Reinsurance Agreement Between Insurer And Reinsurer Did Not Provide A Direct Cause Of Action Against Reinsurer For Underlying Environmental Claims

Canal Ins. Co. v. Montello, Inc. et. al. (United States District Court, Northern District of Oklahoma, September 26, 2011)

This environmental reinsurance action stems from the use of asbestos containing materials in the drilling mud distributed by Montello.  Specifically, Montello was the distributor of products used in the drilling industry.  One of its products was a drilling mud that contained asbestos.  Defendant Montello was sued by numerous individuals who were allegedly exposed to asbestos through Montello’s products.  Thereafter, Montello sought coverage from the group of insurers alleged to have insured defendant during the time period it distributed the asbestos containing product.  In addition, Montello brought claims against the reinsurer National Indemnity Ins. Co. (NICO) alleging NICO is liable based on a recent reinsurance agreement the reinsurer made with CNA, who was a direct insurer of defendant Montello during the relevant time periods.

Specifically, Montello alleged that the reinsurance agreement required CNA’s asbestos and environmental pollution liabilities would be transferred to NICO, thus shifting responsibility for a portion of Montello’s asbestos litigation to NICO, and thereby making NICO directly liable to Montello for any covered loss.   Montello further alleged that CNA ceded or will cede approximately $1.6 billion of net asbestos and environmental liabilities to NICO under a retroactive reinsurance agreement with an aggregate limit of $4 billion.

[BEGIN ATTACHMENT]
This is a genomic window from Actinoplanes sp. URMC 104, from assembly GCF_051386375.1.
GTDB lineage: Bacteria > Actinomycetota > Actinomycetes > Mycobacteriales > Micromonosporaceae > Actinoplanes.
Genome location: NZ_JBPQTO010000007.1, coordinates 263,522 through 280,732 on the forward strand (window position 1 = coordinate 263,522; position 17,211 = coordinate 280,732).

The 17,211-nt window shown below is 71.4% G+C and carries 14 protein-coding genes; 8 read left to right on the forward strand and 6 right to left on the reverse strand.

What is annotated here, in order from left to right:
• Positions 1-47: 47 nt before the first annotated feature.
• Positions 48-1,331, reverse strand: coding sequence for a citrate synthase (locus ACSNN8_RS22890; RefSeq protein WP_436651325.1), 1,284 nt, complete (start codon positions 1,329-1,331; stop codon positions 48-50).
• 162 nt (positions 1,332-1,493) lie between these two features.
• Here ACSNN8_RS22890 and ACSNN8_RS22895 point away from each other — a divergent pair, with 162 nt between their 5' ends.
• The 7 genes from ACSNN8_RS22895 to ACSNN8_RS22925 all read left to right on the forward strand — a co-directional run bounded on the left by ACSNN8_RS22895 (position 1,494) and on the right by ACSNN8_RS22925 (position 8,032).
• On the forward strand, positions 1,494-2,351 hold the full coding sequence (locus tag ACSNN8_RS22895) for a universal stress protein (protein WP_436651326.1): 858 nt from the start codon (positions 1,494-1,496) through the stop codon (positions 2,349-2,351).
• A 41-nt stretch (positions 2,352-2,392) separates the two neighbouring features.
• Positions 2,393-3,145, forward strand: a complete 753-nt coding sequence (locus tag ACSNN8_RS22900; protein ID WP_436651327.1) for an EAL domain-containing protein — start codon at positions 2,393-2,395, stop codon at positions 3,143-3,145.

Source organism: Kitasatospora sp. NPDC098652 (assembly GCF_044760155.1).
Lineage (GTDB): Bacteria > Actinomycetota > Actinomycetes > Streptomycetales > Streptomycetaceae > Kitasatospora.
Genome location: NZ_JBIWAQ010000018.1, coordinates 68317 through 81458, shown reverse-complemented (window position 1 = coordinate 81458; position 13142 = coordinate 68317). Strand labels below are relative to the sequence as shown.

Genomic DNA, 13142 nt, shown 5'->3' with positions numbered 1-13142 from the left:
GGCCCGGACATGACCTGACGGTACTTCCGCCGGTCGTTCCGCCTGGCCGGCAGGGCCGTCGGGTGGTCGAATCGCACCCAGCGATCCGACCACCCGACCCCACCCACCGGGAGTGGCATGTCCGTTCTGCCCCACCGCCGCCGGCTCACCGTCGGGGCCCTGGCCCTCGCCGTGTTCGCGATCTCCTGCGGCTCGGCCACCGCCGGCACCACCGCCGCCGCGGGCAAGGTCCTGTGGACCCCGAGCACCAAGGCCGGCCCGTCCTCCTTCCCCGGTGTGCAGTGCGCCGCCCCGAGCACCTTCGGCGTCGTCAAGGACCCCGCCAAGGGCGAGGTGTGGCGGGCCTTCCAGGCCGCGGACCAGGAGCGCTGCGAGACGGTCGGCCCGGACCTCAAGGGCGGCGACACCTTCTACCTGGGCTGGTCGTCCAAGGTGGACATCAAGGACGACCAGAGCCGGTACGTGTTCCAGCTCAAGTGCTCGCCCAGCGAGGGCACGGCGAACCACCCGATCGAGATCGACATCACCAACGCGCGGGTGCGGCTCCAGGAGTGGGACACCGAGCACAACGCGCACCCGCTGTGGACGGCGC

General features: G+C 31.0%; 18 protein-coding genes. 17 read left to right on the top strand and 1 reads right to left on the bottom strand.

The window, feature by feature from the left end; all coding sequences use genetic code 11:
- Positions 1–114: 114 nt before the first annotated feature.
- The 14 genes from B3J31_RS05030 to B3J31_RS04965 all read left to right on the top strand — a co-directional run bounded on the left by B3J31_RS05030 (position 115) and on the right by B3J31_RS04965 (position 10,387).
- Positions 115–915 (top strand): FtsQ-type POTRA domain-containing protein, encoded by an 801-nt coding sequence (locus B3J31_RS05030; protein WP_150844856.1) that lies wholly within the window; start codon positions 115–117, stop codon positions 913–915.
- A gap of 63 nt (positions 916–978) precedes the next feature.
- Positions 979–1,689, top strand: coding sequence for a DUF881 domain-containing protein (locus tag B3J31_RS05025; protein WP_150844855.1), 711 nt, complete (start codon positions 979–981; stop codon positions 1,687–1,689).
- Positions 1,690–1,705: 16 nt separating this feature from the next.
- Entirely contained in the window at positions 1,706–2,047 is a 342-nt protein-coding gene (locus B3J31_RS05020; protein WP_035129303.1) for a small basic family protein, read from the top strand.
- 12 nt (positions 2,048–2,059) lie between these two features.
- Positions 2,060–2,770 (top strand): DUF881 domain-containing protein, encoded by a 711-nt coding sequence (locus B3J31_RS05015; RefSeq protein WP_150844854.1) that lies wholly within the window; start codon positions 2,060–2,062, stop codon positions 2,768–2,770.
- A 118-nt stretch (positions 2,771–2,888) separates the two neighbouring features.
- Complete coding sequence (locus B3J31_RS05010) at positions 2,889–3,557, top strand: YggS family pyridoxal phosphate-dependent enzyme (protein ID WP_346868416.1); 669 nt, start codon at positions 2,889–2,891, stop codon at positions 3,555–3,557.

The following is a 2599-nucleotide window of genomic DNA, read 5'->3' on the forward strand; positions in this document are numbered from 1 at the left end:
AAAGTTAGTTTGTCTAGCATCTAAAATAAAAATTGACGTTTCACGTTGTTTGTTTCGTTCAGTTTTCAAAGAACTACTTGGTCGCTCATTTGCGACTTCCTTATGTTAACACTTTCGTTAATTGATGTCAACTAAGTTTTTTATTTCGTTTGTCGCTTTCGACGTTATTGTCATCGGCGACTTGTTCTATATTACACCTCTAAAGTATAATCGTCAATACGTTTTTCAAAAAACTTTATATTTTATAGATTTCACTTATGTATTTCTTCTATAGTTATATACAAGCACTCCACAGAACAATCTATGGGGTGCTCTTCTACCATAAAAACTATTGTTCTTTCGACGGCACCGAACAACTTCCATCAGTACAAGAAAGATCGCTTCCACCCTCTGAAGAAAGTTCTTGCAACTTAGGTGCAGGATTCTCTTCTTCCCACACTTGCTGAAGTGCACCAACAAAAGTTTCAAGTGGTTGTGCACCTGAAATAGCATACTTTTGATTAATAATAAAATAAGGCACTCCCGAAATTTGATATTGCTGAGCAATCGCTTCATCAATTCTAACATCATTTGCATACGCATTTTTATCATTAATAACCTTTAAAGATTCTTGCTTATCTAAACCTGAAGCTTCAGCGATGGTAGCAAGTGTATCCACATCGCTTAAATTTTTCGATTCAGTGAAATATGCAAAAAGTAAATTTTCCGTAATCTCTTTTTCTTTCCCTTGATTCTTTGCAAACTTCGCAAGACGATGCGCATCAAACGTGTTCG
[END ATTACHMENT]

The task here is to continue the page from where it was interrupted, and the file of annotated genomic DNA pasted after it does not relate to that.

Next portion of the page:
The issue before the court was whether the reinsurance agreement between NICO and CNA provided a direct cause of action to CNA’s insureds, and specifically to Montello.  In ruling against Montello, the court noted that a basic law of insurance is that the existence of a reinsurance contract does not allow an insured to proceed directly against the reinsurer absent two exceptions. 

The first exception argued by Montello was that the reinsurance contract between NICO and CNA contained a “cut through" clause.  However, in denying the applicability of this exception the court noted that while the existence of a cut through clause in the contract would provide a direct cause of action against NICO, the Agreement and other incorporated agreements did not contain such a clause, either express or implied.  Thus, while NICO agreed to undertake extensive administrative services under the reinsured polices issued by CNA, the agreement was insufficient to establish an implied cut through provision in favor of Montello for two reasons.  First, the agreements contained “express negation clauses” in which NICO disavowed undertaking any direct liability to a third party by virtue of the agreement.  The court held that under New York law, the existence of a “negating clause” is dispositive on the issue of whether the contract creates third-party beneficiaries.  Second, the court held that under the Second Circuit precedent in Jurupa Valley Spectrum v. National Indemnity Co. 555 F3d 87 (2d Cir 2009), the agreements that authorized NICO to administer claims for the benefit of the reinsured cannot be read to create a direct link to the original insured. 

Likewise, the court denied the second exception argued by Montello that the nature of the agreement created “assumption reinsurance” wherein the reinsurer steps into the shoes of the ceding company with respect to the reinsured policy, assuming all its liabilities.  Again under Jurupa, supra, the court held that because NICO has not assumed all of CNA’s liabilities under the agreement, the reinsurance contract did not create assumption reinsurance and NICO was not directly liable to Montello under that theory, as well. 

For a copy of the decision click here

Paul Steck and Jeffrey Kingsley

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